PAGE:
- Have you ever felt you should cut down on your drinking?
- Have people annoyed you by criticizing your drinking?
- Have you ever felt bad or guilty about your drinking?
- Have you ever had a drink first thing in the morning to steady your nerves or get over a hangover?
Medical professionals may also use questions from the Diagnostic and Statistical Manual of Mental Disorders (DSM) to diagnose alcohol abuse properly. These questions should be based on the past year of alcohol use and include inquiries about whether:
- You continued to drink despite it making you feel depressed or anxious or contributing to another health problem.
- You ended up drinking much more than you intended on several occasions.
- You lost interest in other activities and hobbies after starting to drink.
- You experienced symptoms associated with alcohol withdrawal.
- You felt a strong urge or craving to consume alcohol.
- You engaged in situations while drinking that increased the risk of harming yourself or others (e.g., drinking and driving).
- You encountered legal issues due to alcohol-related problems.
The CAGE questionnaire is a brief assessment that can help determine if there’s a problem with alcohol. Experiencing negative consequences in just one area of your life, regardless of the frequency or quantity of your drinking, is cause for concern and suggests the need for professional help.
The Dangers of Alcoholism
Alcohol abuse can lead to a multitude of issues, affecting both personal and professional life. Many individuals in denial attempt to rationalize their drinking behaviors by blaming external factors or circumstances. They may become defensive when confronted with the negative consequences of their alcohol consumption. Recognizing these consequences is essential for embarking on a path to a healthier, sober life.
Treatment at Hathaway Recovery for Alcoholism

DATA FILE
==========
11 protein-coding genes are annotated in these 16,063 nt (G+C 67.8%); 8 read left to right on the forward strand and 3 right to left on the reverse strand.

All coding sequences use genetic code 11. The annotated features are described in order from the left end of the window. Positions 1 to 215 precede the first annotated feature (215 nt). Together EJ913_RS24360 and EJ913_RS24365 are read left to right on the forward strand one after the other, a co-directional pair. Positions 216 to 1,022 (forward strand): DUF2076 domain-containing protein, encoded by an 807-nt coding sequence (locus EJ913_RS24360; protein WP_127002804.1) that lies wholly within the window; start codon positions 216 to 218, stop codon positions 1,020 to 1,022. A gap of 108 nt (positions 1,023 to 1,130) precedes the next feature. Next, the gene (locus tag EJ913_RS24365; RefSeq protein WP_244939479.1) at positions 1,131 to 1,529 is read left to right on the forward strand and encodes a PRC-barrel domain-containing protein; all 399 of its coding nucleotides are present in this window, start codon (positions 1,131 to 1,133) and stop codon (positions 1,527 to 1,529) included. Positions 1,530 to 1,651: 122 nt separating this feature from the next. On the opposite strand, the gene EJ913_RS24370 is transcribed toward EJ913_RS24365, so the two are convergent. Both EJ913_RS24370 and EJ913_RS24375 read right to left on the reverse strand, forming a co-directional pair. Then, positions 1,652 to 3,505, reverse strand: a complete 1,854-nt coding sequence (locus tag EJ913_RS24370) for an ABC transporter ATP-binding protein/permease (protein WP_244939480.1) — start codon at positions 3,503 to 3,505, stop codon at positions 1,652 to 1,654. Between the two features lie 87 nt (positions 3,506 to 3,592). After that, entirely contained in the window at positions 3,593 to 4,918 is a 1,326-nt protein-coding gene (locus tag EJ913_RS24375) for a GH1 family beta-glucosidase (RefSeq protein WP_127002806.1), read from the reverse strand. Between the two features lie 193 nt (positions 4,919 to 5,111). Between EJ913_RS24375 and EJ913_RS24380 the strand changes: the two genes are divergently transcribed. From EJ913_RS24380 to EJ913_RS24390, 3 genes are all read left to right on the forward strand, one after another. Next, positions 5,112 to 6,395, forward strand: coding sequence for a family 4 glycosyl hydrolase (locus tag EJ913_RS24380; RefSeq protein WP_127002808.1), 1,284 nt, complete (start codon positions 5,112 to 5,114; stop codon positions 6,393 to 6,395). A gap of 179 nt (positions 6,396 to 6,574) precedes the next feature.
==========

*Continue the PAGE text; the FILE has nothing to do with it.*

Overcoming alcoholism should be undertaken under the care of medical professionals in a specialized treatment facility. Attempting to self-treat can result in more harm than good, especially during the detox phase, which can entail highly uncomfortable withdrawal symptoms best managed in a rehabilitation program.
At Hathaway Recovery, our team is here to support you on your journey to recovery. We understand the challenges you’ve faced due to alcohol addiction and are committed to helping you heal. Please do not hesitate to contact Hathaway Recovery’s Admissions Department with any questions or if you are ready to take the first step toward recovery. We respect your privacy and maintain strict confidentiality for all the information you provide.
If you are struggling with alcohol addiction, consider reaching out to us today. Our admissions specialists are ready to answer your questions and connect you with the support you need to start your journey to recovery. Call us at (909) 971-3333 to take the first step toward a more fulfilling life.
Long-term recovery is a process that requires a commitment to sobriety and personal growth. It is about embracing new opportunities and discovering a different way of life. Do not miss the chance to change your life. Call today to begin your journey to recovery and growth. We will equip you with the tools and support needed to lead a fulfilling, substance-free lifestyle.